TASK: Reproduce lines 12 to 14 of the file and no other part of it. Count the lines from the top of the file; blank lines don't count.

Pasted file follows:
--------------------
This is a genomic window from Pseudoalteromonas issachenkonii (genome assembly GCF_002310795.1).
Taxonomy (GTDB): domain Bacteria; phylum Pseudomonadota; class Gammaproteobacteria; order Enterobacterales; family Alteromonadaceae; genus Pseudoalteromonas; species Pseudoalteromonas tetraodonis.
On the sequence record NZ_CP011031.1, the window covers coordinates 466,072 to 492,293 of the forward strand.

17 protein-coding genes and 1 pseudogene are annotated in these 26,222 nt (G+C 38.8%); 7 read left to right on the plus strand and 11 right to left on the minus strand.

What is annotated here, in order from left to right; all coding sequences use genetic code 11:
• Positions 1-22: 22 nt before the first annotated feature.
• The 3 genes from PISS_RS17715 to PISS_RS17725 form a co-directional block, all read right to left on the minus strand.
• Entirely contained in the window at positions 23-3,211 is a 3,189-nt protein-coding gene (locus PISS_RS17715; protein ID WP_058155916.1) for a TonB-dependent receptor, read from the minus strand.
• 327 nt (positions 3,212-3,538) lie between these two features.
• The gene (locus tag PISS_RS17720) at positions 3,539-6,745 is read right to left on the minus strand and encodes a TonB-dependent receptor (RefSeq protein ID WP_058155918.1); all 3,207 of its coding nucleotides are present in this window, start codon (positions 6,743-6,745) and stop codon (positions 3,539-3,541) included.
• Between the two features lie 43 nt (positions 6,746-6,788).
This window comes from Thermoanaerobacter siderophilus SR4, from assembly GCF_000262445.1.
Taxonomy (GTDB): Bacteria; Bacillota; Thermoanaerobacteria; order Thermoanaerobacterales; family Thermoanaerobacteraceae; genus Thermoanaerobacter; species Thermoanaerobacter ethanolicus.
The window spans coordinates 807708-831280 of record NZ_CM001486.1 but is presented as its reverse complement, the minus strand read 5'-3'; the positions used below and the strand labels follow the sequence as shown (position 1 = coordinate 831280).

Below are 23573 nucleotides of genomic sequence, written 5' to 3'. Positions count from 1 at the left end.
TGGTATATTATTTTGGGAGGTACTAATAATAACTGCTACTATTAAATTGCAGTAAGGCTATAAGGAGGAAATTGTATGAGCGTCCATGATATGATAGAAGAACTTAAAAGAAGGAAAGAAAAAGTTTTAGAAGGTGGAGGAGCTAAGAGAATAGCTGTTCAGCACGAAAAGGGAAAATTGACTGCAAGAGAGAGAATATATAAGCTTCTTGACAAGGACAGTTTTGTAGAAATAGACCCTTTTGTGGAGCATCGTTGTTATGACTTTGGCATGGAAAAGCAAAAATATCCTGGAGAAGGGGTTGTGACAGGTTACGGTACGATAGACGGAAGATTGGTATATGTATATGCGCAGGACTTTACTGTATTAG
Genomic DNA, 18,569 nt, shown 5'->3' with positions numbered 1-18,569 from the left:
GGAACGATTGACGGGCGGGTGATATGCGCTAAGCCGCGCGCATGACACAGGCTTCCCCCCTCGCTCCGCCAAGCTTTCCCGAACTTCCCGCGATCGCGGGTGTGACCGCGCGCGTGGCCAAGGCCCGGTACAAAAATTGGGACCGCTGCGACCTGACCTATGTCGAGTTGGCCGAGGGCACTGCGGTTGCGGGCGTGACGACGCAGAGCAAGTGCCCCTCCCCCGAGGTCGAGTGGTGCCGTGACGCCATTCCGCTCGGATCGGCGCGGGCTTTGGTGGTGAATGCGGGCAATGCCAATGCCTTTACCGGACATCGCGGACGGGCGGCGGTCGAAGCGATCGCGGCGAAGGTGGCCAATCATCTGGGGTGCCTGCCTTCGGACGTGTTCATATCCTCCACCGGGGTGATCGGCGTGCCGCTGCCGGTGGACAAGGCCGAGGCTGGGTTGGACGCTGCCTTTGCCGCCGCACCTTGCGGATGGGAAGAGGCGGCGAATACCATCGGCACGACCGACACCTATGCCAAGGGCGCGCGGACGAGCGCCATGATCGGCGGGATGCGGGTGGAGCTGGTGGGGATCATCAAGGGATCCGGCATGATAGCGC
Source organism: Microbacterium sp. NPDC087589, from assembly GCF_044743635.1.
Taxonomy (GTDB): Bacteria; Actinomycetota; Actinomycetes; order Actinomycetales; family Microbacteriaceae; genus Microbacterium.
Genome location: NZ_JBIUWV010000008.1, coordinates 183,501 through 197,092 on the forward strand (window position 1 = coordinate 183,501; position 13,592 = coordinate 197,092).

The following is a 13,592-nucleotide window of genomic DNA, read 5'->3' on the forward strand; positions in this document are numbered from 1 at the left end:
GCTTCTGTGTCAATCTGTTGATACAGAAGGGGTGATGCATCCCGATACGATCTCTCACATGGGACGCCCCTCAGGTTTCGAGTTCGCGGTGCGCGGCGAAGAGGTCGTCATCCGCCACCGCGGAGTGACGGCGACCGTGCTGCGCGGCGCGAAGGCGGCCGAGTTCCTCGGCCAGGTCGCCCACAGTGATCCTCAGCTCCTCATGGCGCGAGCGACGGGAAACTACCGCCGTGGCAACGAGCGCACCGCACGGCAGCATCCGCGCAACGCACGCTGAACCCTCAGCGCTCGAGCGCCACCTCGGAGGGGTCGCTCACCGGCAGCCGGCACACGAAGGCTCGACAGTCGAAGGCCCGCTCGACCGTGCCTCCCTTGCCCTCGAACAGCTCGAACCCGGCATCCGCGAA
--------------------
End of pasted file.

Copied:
This window comes from Thermoanaerobacter siderophilus SR4, from assembly GCF_000262445.1.
Taxonomy (GTDB): Bacteria; Bacillota; Thermoanaerobacteria; order Thermoanaerobacterales; family Thermoanaerobacteraceae; genus Thermoanaerobacter; species Thermoanaerobacter ethanolicus.
The window spans coordinates 807708-831280 of record NZ_CM001486.1 but is presented as its reverse complement, the minus strand read 5'-3'; the positions used below and the strand labels follow the sequence as shown (position 1 = coordinate 831280).